Friday, January 26, 2007

On the move

Relocating from one place to another has been on going since Adam and Eve were abruptly relocated from the Garden of Eden. Man has been following the food chain for at least a few hundred thousand years. Today, a job transfer is still one of the top reasons for leaving one place and moving to another. Up until a few hundred years ago, most of us lived, worked and expired within a few miles of where we began. In a free and affluent society, moving is no longer viewed as a dreaded hardship. Discretionary modern movers relocate for a variety of reasons that are very different from our grandparents.

Demographers tell us that most of us will relocate from one community to another, six times during our lifetime. Technology allows more exact tracking of our movements. The state’s Franchise Tax Board and the DMV have a good idea about where people are from and where they are now. There recently published finding are important to those of us in the business of helping people on the move.

At last count, our state gained a total of 462,000 new residents during 2006, bringing our total population to around 37. 4 million. Half of the increase, however, was foreign immigrants (that we can count) and the other half, was from new births, mostly from new immigrants. According to the Department of Finance, California actually recorded a net loss last year of 67,000 people to other states. Since 2000, the state’s population has grown by 3.3 million people. We have had a net gain of 1.8 million babies born to residents and an increase of 1.4 million foreign immigrants but only a small 105,000 net gain of people moving to California from other states.

According to Bill Leonard, of the State Board of Equalization, “Middle income working families and retirees with pension income are leaving -- in droves. This is masked by the number of illegal immigrants and by the childbirths from those left behind. Federal census figures show that for the period between 2000-2004, the only state that had more domestic out-migration was New York, which is another high tax, high regulation state.”
More homeowners moving out of California than moving in? So what’s up with that?

Regionally, we are a higher growth area than the rest of the state. Sacramento reported an increase of 18,000 people last year. Placer County gained 9,000 souls and El Dorado County increased by 2,400 people. Not only did our population increase but according to Linda Gage, a Department demographer, our local counties gained new residents from other states unlike many other counties.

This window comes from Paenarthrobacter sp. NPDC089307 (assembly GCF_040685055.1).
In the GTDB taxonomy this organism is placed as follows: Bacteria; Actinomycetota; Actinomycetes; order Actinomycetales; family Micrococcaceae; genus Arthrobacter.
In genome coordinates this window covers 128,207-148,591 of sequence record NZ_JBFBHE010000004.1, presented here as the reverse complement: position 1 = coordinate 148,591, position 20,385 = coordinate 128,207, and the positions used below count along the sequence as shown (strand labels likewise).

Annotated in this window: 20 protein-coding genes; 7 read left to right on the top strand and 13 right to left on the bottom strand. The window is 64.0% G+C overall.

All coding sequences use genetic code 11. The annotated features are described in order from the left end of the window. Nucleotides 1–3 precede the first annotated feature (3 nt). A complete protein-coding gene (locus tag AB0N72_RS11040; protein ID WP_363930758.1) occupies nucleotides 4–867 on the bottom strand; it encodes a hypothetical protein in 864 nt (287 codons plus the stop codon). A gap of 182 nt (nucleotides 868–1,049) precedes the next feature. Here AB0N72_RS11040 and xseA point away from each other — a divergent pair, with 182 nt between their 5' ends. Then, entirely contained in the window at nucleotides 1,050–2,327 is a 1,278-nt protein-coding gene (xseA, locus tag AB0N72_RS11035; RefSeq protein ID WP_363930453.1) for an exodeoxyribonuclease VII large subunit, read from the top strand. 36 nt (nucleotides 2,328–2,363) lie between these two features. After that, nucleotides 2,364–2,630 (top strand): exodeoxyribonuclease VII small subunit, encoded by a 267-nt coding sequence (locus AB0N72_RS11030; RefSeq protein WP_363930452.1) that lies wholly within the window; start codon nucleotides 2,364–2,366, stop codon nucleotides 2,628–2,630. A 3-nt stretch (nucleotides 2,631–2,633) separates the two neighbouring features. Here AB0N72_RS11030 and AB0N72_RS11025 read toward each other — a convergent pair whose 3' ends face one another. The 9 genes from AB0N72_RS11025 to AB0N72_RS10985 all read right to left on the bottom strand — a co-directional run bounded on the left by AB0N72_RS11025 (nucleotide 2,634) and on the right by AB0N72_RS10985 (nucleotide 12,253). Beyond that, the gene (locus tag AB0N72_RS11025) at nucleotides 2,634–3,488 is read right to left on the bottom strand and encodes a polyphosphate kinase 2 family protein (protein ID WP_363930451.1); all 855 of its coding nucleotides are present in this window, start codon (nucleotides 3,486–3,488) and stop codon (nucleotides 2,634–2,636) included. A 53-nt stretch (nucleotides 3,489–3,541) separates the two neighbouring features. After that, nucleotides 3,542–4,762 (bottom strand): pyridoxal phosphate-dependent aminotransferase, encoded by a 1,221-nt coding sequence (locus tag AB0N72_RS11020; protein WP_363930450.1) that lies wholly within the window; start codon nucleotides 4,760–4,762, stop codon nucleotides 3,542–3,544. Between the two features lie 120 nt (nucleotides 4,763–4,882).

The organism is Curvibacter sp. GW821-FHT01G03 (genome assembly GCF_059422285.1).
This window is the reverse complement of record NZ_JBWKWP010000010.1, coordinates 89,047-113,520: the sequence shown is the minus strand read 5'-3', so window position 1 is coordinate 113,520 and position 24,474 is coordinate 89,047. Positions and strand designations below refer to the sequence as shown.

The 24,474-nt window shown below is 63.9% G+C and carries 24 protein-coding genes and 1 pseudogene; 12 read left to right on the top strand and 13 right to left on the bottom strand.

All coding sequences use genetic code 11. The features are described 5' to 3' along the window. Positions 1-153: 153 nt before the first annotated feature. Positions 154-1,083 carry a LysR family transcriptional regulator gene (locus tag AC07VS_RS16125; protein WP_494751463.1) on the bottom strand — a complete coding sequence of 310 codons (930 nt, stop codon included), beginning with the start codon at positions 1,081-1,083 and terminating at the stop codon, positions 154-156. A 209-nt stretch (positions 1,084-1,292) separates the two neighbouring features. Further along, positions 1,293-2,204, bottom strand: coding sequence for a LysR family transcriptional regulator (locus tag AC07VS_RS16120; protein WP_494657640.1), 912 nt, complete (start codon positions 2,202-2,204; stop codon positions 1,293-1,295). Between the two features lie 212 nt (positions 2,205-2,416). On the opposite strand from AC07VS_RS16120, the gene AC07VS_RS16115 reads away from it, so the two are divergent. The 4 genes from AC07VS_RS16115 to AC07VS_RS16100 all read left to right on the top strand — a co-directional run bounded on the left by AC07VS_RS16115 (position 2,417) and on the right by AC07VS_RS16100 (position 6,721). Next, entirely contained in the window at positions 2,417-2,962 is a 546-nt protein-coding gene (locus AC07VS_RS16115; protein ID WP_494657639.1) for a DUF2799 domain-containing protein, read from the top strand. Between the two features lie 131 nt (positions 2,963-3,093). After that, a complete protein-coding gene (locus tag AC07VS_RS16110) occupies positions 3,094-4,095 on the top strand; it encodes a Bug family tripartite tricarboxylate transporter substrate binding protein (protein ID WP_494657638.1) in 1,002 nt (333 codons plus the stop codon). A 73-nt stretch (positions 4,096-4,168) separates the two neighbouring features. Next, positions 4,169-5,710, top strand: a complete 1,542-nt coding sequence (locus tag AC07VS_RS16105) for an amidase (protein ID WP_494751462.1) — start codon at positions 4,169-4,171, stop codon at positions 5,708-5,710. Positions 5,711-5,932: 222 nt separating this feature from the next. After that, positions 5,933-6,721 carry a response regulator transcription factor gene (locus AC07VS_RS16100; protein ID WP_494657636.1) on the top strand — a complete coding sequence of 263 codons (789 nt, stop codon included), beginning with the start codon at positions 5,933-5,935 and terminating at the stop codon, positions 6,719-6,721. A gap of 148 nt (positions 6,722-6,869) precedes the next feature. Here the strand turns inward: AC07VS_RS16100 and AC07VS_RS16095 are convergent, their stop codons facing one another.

One factor that has allowed middle class homeowners to move out of state in such large numbers and prevented many potential homeowners from moving into the state is the high cost of housing. California homeowners are not moving because home prices are ratcheting down. They are moving because over the past five-years, home prices have ratcheted up so high allowing many sellers to capitalize on their increased values and move to a place with more affordable housing. California is experiencing a home equity deficit. We are exporting more home equity than importing.

In addition to high real estate prices, other factors are attributing to a net loss of middle-income families. There are now more alternative destinations. From 1945 to 1985, California was the primary destination for people moving west. Economic opportunities and quality lifestyle were more limited in other western states. Today, Las Vegas, Denver, Salt Lake and Phoenix have become major employment and/or retirement communities. The Internet also provides more destination choices. It’s now possible to work from home in Reno, with a client in San Jose, on a product that is manufactured in Detroit.

The evolution of movement continues to evolve and El Dorado County is directly in the path of one migratory wave. Over the centuries, the dominant motivations for moving have been primarily forced by wars and pestilence or greater economic opportunities. More recently, another primary reason for relocating appears to be developing. Safety and security are now primary reasons people are relocating to more rural counties. The resettlement of the mid-west, the urban flight, and the green movement are indicative of a new migratory movement.

Economic affluence and technology has provided more destination choices for movers as evident by the growth of rural counties. The net migration of middle class homeowners into California may be over but the relocation of Californians into El Dorado County seeking a higher quality lifestyle, including safety and security, will continue.


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